It has been awhile, but SMFS member Peter DiChellis is back today with some thoughts about ransom notes in this technological age…..
A Quick Note About Ransom Notes by Peter DiChellis
Mystery writers scrutinize every angle of all types of dastardly crimes to research their stories. And after giving it a little thought (some might say too little), I’ve decided composing the ransom note would be the toughest part of a kidnapping.
You know the notes I mean: pUT tHe MOney iN a PLaiN Paper baG
Think about this from the average kidnapper's perspective: You create ransom notes like those by cutting up magazines and pasting different letters together. I suppose this prevents linking your handwriting or printer to the crime, but who has magazines lying around the house any more? So now you’ve got to make a special trip to a newsstand? And then what? You flip through every magazine in the place to see which ones have the letters you need? Seriously?
And after you buy magazines with all of the right letters in them, you still need glue. Who the hell has glue? Not the newsstand, right? So now you need to hump down to the drugstore for glue? (Fine, maybe you could have bought the magazines at the drugstore too, but who knew?)
Okay, let’s say you’ve already got scissors at home and a sheet of paper to glue the letters onto. You still have to flip through the magazines again, cut out the letters you need, and glue them onto the paper.
Sound easy? No way! First off, there’s no spell-check or auto-correct, so you’re on your own to get the spelling right. And what if some of the letters are so big there’s not enough room when you get to the end of a line? Now you’ve got to dig through the magazines again to find a hyphen? And don’t get me started on other punctuation! What if you need a semi-colon or an accent aigu? What kind of magazines do you buy to find those?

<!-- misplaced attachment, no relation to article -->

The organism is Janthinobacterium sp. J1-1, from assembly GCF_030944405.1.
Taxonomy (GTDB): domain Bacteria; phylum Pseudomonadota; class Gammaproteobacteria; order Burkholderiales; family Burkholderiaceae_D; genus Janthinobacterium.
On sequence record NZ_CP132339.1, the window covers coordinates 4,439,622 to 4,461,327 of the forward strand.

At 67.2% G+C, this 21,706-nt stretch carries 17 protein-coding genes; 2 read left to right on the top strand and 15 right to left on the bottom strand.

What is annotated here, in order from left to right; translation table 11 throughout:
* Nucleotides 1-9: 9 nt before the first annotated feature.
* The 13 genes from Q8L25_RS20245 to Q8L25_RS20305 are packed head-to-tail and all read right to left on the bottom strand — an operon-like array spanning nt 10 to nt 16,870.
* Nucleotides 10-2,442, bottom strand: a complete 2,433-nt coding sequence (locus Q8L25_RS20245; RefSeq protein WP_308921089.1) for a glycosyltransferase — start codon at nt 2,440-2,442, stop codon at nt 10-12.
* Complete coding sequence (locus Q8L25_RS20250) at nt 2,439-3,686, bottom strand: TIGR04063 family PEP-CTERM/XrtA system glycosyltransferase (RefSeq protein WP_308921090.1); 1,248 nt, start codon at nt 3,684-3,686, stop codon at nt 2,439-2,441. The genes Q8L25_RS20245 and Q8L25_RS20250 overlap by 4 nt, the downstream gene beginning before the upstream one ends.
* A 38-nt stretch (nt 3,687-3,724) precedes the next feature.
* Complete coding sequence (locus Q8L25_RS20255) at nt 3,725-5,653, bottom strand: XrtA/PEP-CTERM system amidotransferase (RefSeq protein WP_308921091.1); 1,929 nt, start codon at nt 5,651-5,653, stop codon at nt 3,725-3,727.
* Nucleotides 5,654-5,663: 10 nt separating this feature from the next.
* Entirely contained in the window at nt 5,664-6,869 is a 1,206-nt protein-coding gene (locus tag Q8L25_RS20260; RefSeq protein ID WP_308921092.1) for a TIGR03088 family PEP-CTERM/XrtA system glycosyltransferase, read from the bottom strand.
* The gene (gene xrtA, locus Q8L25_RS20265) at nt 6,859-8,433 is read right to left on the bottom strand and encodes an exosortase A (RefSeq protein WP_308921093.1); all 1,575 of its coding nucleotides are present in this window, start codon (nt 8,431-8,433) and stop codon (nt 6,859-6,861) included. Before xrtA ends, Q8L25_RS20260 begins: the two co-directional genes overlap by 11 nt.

Also, if you’ve got any taste at all you have to consider how different letters’ fonts and colors will look together. Otherwise, the note becomes a disjointed eyesore and an FBI profiler will construct a really embarrassing evaluation of you: “The unsub is probably a sloppy, colorblind loser who has an unhealthy obsession with grammar and composition, knows nothing about desktop publishing, hangs around in newsstands, and has fingers covered with glue residue.” Not exactly flattering.
Sure, the movies want you to think picking up the ransom money is the toughest part of a kidnapping because the cops can stake out the pick-up spot. But think about this: The people who make movies have assistants who can put together the ransom notes for them. Ordinary kidnappers need to do it themselves.
Finally, I’m happy to announce two new stories. My double-twist crime story “Eternal Love” starts with a ransom note and ends with a tragedy. The story appears in LA-based noir standout Switchblade: Issue 4, available at discerning Los Angeles-area bookstores and on Amazon too. And my humorous mystery yarn “Listen Up” is the cover story and free to read in the new issue of Derringer rockin’ online ‘zine Flash Bang Mysteries.
Peter DiChellis ©2018
Peter DiChellis concocts sinister and sometimes comedic tales for anthologies, ezines, and magazines. He is a member of the Short Mystery Fiction Society and an Active (published author) member of the Mystery Writers of America, Private Eye Writers of America, and International Thriller Writers. For more, visit his site Murder and Fries at http://murderandfries.wordpress.com/